Randy Gregory Going In The Top-10? [NFL Mock Draft 2015, First Round]

Kade Halvorson

April 24, 2015

@DailyVineClips

  1. Tampa Bay Buccaneers: Jameis Winston (QB, Florida State)

The Buccaneers have a strong need for a quarterback, and I can not wait to see Winston throw the ball deep to Mike Evans. It should be a lot better year for the Buccaneers.

  1. Tennessee Titans: Leonard Williams (DE/DT, USC)

All of this Marcus Mariota going to Tennessee is making me sick. They already have a decent developing quarterback, Zach Mettenberger. It would be a mistake if they picked him over the dominant defender that is Leonard Williams. Their coach, Ken Whisenhunt, does not like mobile quarterbacks and that is exactly what Marcus Mariota is. Also, pairing Williams with Jurrell Casey could be a dangerous defensive front in the making.

  1. Jacksonville Jaguars: Dante Fowler Jr. (OLB, Florida)

It looks like the Jaguars really like Fowler, and I do not see them drafting a receiver this early. They already have a promising receiver core, but adding another wide out in the later rounds might not be a terrible idea due to Justin Blackmon’s off the field issues.

  1. Oakland Raiders: Kevin White (WR, West Virginia)

The Raiders need a franchise wide receiver for David Carr to throw the ball to. With David Carr at quarterback, Latavius Murray in the back field, and Kevin White at wide out, this Oakland offense has potential to be dangerous.

  1. Washington Redskins: Vic Beasley (OLB, Clemson)

After having an average defensive 2014 season, the Redskins could look to add a playmaker. Vic Beasley’s main attributes are his determined hustle to the ball and his extraordinary block shedding ability. Both of these skills makes him incredible at both stopping the run and getting to the quarterback.

  1. New York Jets: Marcus Mariota (QB, Oregon)

Let’s be honest, Geno Smith is not a great quarterback. I would much rather have Marcus Mariota rather than Geno Smith. Mariota may fall to #6, but there is absolutely no way he falls to #7.

  1. Chicago Bears: Amari Cooper (WR, Alabama)

Pairing Amari Cooper with Alshon Jefferey would be a tremendous idea. They also have Martellus Bennett at tight end; therefore, Jay Cutler may have a comeback season with all these weapons surrounding him, especially if the Bears address their offensive line in the later rounds.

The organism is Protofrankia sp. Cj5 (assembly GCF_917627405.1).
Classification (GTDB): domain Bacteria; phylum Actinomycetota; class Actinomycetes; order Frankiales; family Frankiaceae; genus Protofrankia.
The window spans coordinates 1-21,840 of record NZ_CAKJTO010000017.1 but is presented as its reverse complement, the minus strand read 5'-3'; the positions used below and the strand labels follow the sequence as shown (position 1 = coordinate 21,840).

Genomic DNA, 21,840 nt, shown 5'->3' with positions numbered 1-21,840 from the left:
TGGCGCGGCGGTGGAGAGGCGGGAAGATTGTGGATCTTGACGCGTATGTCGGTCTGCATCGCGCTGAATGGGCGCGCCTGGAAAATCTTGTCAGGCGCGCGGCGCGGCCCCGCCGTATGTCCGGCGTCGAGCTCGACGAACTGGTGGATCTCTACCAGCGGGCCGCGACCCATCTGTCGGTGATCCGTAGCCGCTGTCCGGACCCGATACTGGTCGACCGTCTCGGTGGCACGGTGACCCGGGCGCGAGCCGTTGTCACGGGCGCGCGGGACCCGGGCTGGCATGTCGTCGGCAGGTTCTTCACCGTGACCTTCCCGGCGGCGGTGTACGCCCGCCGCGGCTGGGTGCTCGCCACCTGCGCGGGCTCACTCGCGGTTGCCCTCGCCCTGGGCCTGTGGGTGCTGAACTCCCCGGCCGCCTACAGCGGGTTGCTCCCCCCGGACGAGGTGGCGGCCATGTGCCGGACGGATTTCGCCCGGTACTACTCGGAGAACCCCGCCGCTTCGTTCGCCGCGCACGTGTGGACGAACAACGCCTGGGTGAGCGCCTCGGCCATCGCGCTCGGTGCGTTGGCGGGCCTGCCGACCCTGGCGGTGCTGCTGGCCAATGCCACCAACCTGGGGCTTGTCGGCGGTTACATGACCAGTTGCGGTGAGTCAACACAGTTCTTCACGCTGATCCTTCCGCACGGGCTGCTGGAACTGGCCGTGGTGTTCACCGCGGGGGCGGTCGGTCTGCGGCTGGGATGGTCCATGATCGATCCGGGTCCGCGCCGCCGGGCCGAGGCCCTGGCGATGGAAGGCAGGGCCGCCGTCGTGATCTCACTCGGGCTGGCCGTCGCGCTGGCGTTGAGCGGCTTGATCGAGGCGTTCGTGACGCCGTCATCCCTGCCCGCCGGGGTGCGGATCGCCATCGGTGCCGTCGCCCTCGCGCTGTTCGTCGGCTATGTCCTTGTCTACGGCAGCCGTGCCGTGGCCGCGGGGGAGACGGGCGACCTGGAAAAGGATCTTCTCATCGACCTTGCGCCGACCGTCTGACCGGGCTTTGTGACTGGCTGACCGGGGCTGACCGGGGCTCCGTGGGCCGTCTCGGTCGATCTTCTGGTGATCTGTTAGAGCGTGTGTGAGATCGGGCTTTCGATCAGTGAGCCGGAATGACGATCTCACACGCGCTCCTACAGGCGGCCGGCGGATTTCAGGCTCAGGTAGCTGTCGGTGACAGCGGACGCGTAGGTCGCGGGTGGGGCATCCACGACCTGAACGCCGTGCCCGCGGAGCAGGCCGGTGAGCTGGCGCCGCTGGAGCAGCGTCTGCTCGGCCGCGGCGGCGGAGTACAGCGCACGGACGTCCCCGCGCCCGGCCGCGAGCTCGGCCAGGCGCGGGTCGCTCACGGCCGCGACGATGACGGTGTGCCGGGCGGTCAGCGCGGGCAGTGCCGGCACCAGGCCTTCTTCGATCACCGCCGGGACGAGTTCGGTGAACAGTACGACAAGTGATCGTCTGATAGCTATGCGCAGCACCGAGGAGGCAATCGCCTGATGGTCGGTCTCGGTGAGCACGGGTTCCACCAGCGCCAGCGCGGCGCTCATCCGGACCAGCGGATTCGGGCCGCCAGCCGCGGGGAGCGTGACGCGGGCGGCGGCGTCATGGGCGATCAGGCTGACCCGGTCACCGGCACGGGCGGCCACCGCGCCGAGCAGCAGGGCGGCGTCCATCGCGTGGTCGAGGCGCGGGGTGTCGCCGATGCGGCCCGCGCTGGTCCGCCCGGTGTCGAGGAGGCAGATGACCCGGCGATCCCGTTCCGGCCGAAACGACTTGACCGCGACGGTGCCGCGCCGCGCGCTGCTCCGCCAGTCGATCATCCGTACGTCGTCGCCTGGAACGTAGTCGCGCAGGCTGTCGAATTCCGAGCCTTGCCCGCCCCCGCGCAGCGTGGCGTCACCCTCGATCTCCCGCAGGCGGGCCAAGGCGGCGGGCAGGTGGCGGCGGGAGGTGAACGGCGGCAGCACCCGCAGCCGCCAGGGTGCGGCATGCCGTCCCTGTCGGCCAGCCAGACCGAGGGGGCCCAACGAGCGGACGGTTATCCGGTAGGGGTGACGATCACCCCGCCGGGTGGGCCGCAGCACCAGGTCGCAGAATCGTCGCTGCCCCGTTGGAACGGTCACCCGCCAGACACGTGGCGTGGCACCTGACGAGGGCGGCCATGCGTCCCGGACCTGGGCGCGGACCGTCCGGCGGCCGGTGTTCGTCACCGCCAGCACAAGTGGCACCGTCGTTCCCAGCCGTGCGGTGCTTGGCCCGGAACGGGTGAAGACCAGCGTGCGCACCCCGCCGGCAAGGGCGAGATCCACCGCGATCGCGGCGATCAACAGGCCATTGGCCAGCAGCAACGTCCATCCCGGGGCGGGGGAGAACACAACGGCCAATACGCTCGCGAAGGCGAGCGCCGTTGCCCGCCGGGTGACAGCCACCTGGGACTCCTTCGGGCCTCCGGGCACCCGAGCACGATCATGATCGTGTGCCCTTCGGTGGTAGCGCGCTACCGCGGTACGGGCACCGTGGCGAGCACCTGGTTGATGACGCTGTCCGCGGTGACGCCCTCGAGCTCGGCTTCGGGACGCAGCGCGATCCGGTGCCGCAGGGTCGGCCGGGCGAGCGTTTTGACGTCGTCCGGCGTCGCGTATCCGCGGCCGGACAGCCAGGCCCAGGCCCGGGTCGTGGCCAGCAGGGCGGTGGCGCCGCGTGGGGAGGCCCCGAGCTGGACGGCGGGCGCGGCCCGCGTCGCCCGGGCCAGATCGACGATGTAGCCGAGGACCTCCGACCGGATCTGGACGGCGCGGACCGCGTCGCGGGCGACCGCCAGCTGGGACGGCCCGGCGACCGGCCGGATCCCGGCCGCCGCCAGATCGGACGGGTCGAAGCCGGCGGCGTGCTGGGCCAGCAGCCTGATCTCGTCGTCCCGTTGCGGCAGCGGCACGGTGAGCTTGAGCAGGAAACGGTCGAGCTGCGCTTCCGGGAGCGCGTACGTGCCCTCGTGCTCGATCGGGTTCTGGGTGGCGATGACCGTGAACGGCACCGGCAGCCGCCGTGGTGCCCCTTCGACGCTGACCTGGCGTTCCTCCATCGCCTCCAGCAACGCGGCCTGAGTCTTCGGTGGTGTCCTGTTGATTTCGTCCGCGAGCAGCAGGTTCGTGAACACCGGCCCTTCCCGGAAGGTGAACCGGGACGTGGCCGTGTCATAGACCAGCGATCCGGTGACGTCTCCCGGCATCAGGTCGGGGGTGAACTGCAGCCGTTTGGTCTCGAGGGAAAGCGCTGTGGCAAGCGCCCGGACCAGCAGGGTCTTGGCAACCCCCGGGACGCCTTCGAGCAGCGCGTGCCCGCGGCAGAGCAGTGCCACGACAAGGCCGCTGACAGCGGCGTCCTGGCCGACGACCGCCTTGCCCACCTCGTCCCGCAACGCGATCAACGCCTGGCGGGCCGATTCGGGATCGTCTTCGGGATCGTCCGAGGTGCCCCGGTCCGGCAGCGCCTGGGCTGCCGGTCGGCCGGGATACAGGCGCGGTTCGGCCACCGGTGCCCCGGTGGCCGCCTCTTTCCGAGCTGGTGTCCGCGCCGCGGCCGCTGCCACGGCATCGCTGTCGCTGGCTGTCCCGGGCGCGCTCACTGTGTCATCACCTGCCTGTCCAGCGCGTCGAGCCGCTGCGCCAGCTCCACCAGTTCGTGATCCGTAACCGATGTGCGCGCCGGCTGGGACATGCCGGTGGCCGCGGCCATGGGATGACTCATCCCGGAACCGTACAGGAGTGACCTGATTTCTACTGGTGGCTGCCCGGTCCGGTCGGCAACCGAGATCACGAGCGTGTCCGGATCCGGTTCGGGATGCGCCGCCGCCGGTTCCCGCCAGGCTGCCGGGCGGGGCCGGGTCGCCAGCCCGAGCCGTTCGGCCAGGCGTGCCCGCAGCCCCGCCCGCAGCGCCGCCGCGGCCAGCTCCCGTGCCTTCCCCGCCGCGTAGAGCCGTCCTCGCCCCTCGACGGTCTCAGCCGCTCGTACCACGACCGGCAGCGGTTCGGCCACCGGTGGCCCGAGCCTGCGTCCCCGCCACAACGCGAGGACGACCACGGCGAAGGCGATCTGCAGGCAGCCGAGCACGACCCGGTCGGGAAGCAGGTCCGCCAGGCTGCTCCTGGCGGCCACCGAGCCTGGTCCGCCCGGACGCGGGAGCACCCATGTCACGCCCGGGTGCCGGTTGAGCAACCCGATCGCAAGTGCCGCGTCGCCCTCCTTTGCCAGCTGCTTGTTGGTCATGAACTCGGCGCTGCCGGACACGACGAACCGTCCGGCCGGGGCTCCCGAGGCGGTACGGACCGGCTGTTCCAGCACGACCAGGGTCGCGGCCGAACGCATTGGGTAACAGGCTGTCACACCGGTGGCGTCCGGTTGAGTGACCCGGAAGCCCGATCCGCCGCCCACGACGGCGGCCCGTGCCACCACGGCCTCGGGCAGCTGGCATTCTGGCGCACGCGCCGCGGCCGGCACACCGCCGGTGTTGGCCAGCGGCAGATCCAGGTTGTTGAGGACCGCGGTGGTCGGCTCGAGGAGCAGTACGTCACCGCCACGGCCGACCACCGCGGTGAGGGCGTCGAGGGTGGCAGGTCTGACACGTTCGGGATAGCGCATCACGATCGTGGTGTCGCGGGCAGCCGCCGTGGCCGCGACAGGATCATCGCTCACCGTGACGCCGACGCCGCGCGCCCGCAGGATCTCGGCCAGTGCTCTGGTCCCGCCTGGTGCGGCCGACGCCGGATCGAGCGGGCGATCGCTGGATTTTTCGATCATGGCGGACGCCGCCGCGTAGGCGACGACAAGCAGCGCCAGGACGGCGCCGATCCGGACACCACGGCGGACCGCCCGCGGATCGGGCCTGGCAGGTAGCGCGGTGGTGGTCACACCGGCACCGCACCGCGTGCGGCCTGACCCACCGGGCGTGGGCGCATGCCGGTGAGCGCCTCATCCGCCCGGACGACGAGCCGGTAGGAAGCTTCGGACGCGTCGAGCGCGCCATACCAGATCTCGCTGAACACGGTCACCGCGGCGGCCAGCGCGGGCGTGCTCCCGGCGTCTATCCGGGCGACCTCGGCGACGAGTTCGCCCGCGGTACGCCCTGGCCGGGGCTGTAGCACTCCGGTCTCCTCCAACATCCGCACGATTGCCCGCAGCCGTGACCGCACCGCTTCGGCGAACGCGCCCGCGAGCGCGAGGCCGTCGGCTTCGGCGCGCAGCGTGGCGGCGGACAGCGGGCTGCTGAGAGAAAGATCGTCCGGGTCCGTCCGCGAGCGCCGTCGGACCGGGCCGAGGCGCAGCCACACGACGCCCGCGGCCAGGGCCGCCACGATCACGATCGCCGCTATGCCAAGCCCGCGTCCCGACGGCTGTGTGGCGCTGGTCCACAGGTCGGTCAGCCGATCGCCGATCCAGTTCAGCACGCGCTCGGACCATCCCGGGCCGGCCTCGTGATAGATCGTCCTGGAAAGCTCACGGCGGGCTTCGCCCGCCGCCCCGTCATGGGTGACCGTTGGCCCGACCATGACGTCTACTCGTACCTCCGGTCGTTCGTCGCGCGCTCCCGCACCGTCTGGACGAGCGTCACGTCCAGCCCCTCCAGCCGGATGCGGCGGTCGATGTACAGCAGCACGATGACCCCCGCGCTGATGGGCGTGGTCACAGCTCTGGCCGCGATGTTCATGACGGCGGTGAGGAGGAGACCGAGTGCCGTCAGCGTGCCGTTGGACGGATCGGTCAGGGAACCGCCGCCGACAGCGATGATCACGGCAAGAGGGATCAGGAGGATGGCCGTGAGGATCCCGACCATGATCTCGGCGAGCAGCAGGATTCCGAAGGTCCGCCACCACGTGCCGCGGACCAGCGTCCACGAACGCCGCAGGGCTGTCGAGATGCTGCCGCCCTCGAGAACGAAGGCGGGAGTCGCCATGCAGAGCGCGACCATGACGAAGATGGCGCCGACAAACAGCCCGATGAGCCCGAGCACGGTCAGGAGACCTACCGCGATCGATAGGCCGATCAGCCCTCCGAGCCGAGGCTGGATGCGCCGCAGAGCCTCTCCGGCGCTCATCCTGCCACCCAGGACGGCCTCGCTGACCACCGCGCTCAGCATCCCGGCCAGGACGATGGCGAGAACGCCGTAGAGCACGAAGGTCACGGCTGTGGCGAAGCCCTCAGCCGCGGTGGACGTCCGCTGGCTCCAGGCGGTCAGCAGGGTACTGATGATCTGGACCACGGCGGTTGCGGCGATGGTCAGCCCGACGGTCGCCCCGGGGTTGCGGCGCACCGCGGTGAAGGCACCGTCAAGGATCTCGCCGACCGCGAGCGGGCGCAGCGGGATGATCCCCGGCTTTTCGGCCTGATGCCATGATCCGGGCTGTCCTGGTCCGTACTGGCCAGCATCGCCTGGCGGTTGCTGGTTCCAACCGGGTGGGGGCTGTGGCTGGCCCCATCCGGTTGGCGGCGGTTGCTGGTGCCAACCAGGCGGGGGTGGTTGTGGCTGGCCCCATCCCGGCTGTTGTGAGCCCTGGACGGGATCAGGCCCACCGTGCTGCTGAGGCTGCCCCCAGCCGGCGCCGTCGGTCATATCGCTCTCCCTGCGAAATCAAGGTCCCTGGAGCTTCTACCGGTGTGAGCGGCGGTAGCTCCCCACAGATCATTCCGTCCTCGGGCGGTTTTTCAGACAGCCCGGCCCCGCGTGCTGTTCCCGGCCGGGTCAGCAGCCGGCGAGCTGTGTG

1. Atlanta Falcons: Randy Gregory (DE, Nebraska)

The bottom line is the Falcons need a pass rusher. Randy Gregory arguably has top-5 talent, but the off the field issues may concern some teams causing him to drop this far down. It could turn out to be an excellent pick, or he may even be a bust. I guess we’ll find out a few years down the road.

  1. New York Giants: Brandon Scherff (OL, Iowa)

Weighing in at 315 pounds, this experienced lineman is truly the best at his position in this year’s draft class. The New York Giants have struggled with their offensive line in the past, and Scherff could be a day-1 starter for them.

  1. St. Louis Rams: Andrus Peat (OL, Stanford)

They need to protect their new quarterback, Nick Foles. Their last quarterback was injured often, and they need to make sure that does not happen with Foles. Andrus Peat is an offensive lineman with great character and loads of exciting potential.

  1. Minnesota Vikings: Devante Parker (WR, Louisville)
  2. Cleveland Browns: Danny Shelton (DT, Washington)
  3. New Orleans Saints: Trae Waynes (CB, Michigan State)
  4. Miami Dolphins: La’el Collins (OL, Louisiana State)
  5. San Francisco 49ers: Arik Armstead (DE, Oregon)
  6. Houston Texans: Nelson Agholor (WR, USC)
  7. San Diego Chargers: Todd Gurley (RB, Georgia)
  8. Kansas City Chiefs: Jaelen Strong (WR, Arizona State)
  9. Cleveland Browns: D.J. Humphries (OL, Florida)